My Spiritual Journey: How do you face mortality without faith?
I grew up in a God-fearing church that pretty much ruined religion for me. Once I gained some independence and started asking questions about what was being taught in the church, I felt a lot of resentment and turned away from religion. When I disconnected from the church, I disconnected from God, not realizing I could (or should) refine a spiritual practice to meet my needs; one that is rooted in love and acceptance, opposed to fear and hate.
After my cardiac arrest, I felt connected to God. I wish I could tell you I “saw the light” and had an out of body experience… but I didn’t. In truth, I don’t remember shit. But for some reason, I felt connected to God, like he was telling me, in a super unfortunate way, “you’ll survive cancer” … but my first surgery (which, in the grand scheme of things, came very shortly after my cardiac arrest) was a doozy and ultimately, I never acted on the connection I felt to a higher power at that time. Having to deal with Stomeo (my ileostomy), I wasn’t in a good place. All I cared about was simply *surviving* until my next surgery, which was meant to free me of Stomeo and the rest of my cancer. I went through the motions of each day, wishing time would pass faster so I could get on with my life.
Ultimately, my second surgery came: I was freed of Stomeo, but not cancer. Instead, I was told I am “incurable.” This was a spiritual turning point for me. I don’t care who you are – if you face mortality that intimately, and still don’t feel an urge to explore spiritualism; you might be the tin man.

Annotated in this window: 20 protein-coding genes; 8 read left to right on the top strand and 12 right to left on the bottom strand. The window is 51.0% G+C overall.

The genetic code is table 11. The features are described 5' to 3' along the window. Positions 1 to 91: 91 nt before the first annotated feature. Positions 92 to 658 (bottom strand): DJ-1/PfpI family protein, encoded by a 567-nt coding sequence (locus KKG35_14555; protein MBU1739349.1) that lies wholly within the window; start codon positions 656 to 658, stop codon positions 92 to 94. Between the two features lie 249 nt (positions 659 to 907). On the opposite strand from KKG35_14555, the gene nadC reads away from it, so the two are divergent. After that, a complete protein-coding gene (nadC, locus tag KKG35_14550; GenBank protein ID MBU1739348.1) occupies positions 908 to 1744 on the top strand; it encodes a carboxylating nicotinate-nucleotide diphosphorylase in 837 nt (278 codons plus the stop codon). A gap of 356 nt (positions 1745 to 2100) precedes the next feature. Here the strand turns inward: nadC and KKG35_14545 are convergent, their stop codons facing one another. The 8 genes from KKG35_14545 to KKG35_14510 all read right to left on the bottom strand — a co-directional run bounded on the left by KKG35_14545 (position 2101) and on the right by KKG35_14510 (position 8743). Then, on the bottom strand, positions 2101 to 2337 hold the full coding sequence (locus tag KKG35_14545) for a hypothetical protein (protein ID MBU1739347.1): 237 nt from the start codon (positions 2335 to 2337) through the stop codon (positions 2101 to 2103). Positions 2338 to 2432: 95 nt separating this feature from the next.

I started my spiritual journey with “The Universe Has Your Back” by Gabrielle Bernstein – a super short book I still haven’t finished, but it seems like every time I pick it up, I read a message so poignant in that moment, its freaky. Bernstein encouraged me to start a regular meditation practice. I have been visiting different churches and working with my incredible acupuncturist on spiritual healing. I added prayer into my meditations and started reading the bible, out of sheer curiosity.
I have very slowly come back to [what many people call] God. I’m professing it here because having faith has a stigma attached to it for so many people, including myself. Not to mention, it’s an uncomfortable conversation. I want to not care about that stigma and how others judge my spiritual practice… I guess I think the best way to do that is to talk about it openly and honestly. So here it is:
I’ve developed a relationship with God and he is guiding me via pineapples….. more on that later.
With love and gratitude,